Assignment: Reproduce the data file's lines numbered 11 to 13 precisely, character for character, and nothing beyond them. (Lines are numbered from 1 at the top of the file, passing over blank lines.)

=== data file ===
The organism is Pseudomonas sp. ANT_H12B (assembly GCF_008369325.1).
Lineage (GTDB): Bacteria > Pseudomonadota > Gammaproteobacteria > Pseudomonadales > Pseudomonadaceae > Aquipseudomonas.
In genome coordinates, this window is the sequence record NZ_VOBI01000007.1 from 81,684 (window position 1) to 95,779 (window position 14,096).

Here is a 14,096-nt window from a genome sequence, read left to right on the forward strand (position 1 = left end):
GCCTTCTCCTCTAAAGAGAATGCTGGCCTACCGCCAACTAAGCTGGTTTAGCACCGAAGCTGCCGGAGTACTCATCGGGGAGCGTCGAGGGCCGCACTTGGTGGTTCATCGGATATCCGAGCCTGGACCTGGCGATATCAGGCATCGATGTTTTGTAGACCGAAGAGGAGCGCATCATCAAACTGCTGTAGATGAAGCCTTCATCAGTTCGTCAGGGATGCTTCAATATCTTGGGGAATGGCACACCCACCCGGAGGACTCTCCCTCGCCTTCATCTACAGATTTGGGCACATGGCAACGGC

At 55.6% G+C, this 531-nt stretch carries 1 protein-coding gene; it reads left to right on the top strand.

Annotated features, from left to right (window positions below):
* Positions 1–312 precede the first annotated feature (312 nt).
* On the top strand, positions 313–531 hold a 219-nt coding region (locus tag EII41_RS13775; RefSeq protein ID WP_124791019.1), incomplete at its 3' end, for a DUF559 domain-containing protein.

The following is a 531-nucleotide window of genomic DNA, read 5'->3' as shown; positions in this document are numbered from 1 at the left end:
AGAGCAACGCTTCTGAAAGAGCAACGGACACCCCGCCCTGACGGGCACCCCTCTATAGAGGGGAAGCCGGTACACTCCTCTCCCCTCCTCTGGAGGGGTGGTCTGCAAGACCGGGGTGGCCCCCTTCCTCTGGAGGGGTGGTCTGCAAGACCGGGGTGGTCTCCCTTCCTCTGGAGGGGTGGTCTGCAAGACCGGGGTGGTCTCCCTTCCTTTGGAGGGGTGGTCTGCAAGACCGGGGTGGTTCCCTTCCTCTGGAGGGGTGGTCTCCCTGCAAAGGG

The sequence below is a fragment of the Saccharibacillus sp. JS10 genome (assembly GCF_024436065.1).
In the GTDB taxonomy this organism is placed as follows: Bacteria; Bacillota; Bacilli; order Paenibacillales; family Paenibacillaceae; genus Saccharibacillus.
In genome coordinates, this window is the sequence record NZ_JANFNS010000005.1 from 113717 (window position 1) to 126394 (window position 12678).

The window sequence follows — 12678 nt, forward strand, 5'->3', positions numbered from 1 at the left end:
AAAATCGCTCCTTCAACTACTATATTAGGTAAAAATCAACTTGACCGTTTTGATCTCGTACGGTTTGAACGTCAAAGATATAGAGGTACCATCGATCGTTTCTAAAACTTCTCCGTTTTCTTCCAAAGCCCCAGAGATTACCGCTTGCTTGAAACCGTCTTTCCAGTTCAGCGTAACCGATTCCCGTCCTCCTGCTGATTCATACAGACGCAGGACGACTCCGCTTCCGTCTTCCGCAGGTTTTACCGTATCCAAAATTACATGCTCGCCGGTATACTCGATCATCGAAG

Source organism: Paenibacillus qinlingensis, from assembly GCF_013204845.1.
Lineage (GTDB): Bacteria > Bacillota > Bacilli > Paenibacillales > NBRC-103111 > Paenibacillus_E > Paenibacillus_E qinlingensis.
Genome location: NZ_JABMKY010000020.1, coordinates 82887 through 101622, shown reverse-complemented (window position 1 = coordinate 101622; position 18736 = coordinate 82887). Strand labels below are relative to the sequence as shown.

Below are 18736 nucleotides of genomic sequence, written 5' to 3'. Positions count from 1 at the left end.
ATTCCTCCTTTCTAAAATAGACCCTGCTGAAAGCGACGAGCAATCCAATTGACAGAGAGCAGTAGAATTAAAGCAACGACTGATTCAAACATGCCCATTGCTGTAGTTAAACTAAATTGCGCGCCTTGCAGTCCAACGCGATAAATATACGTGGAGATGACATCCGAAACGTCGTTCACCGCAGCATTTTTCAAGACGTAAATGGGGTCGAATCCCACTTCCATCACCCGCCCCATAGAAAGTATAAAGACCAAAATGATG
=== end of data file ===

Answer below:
AGAGCAACGCTTCTGAAAGAGCAACGGACACCCCGCCCTGACGGGCACCCCTCTATAGAGGGGAAGCCGGTACACTCCTCTCCCCTCCTCTGGAGGGGTGGTCTGCAAGACCGGGGTGGCCCCCTTCCTCTGGAGGGGTGGTCTGCAAGACCGGGGTGGTCTCCCTTCCTCTGGAGGGGTGGTCTGCAAGACCGGGGTGGTCTCCCTTCCTTTGGAGGGGTGGTCTGCAAGACCGGGGTGGTTCCCTTCCTCTGGAGGGGTGGTCTCCCTGCAAAGGG

The sequence below is a fragment of the Saccharibacillus sp. JS10 genome (assembly GCF_024436065.1).
In the GTDB taxonomy this organism is placed as follows: Bacteria; Bacillota; Bacilli; order Paenibacillales; family Paenibacillaceae; genus Saccharibacillus.